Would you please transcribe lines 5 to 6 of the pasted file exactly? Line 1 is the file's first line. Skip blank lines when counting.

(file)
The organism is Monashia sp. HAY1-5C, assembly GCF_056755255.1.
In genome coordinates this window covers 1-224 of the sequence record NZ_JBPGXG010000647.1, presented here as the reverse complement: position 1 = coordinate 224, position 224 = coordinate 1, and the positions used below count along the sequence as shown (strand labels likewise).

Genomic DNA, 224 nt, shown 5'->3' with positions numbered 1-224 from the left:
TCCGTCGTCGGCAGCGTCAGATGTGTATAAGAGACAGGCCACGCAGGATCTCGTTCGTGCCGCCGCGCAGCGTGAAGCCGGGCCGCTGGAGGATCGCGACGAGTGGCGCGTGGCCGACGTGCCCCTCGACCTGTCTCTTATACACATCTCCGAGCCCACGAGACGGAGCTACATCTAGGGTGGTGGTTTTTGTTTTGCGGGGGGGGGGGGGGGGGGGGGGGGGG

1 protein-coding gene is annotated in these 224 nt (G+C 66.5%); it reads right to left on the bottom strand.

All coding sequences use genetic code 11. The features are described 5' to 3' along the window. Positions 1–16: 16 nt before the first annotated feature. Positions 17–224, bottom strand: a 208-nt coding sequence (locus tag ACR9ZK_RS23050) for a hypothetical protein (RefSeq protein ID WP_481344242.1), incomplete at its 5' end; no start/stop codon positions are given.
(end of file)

1 protein-coding gene is annotated in these 224 nt (G+C 66.5%); it reads right to left on the bottom strand.

All coding sequences use genetic code 11. The features are described 5' to 3' along the window. Positions 1–16: 16 nt before the first annotated feature. Positions 17–224, bottom strand: a 208-nt coding sequence (locus tag ACR9ZK_RS23050) for a hypothetical protein (RefSeq protein ID WP_481344242.1), incomplete at its 5' end; no start/stop codon positions are given.